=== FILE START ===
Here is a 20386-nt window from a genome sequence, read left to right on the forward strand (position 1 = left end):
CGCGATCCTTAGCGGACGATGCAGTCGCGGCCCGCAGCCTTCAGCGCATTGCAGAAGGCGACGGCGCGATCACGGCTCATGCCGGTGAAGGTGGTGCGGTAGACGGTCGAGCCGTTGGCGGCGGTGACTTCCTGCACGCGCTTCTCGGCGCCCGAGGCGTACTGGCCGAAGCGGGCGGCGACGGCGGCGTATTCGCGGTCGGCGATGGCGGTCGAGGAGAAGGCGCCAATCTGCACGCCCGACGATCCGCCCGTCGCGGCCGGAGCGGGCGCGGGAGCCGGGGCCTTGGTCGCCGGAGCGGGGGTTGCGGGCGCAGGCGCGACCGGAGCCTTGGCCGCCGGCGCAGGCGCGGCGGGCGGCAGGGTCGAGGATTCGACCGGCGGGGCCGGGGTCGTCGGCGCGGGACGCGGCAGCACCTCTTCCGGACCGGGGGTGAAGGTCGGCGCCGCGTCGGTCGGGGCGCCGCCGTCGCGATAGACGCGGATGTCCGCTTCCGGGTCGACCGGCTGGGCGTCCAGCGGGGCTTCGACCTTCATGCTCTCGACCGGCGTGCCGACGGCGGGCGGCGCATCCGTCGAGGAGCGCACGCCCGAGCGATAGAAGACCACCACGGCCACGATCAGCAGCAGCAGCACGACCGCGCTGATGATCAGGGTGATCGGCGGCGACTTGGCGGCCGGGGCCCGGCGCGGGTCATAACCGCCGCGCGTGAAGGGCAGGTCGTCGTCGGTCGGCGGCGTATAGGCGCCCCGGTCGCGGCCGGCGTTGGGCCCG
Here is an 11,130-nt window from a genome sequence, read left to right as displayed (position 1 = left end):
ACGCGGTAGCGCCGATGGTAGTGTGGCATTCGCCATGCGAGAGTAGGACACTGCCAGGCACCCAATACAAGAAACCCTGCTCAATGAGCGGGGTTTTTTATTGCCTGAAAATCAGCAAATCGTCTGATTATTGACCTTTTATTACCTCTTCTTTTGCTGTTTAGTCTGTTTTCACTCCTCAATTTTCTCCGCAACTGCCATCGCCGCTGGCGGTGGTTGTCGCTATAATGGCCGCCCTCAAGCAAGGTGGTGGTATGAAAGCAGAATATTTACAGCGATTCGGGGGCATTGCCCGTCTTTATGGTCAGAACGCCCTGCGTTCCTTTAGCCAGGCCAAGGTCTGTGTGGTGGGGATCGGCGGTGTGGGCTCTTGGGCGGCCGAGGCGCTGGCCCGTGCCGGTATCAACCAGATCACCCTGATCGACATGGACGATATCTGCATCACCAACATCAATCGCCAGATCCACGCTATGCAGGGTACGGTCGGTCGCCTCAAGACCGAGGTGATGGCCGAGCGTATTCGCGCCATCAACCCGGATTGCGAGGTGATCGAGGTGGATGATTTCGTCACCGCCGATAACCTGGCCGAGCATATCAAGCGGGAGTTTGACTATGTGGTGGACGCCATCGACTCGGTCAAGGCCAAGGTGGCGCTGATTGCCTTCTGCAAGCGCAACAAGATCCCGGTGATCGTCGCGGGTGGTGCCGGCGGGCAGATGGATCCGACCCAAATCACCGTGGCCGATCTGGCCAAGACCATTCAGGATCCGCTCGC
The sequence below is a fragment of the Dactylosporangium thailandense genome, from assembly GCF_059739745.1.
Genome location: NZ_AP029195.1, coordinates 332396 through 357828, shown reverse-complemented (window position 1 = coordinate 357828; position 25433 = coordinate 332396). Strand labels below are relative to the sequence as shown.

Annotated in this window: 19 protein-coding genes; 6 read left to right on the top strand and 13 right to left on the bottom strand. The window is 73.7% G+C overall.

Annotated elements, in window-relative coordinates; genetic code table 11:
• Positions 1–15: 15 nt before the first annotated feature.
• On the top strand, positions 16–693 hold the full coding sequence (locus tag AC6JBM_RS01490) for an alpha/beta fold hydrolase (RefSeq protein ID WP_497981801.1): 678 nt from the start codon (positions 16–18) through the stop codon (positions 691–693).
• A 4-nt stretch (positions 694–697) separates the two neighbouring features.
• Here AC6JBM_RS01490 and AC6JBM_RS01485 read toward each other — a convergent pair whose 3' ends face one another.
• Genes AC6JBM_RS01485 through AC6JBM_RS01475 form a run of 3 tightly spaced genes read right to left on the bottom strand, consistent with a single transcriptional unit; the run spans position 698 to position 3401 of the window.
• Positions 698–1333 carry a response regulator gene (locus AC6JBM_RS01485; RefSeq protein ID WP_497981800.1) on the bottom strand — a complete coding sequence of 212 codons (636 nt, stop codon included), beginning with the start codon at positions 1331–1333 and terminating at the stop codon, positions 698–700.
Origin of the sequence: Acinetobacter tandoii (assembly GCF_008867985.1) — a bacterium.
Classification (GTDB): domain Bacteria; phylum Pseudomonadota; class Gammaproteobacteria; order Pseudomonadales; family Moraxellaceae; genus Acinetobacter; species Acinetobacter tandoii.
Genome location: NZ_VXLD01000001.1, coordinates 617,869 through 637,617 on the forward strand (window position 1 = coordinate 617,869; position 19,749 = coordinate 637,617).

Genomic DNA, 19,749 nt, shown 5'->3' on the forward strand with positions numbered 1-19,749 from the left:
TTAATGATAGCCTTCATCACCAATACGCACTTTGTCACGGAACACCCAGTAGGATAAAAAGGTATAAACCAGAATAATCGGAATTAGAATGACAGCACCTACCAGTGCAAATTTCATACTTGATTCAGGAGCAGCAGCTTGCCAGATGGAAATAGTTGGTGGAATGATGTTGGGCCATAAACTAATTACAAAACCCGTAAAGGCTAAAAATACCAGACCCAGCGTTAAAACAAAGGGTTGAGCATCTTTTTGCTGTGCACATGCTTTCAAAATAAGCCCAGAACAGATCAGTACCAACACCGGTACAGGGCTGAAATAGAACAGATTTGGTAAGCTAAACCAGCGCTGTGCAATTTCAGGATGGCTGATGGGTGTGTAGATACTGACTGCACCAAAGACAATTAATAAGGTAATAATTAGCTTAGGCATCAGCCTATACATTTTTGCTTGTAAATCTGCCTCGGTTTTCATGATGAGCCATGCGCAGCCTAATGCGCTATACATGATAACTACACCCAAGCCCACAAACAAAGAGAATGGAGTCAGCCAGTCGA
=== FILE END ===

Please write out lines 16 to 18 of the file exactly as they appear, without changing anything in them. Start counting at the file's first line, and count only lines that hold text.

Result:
Classification (GTDB): domain Bacteria; phylum Pseudomonadota; class Gammaproteobacteria; order Pseudomonadales; family Moraxellaceae; genus Acinetobacter; species Acinetobacter tandoii.
Genome location: NZ_VXLD01000001.1, coordinates 617,869 through 637,617 on the forward strand (window position 1 = coordinate 617,869; position 19,749 = coordinate 637,617).

Genomic DNA, 19,749 nt, shown 5'->3' on the forward strand with positions numbered 1-19,749 from the left: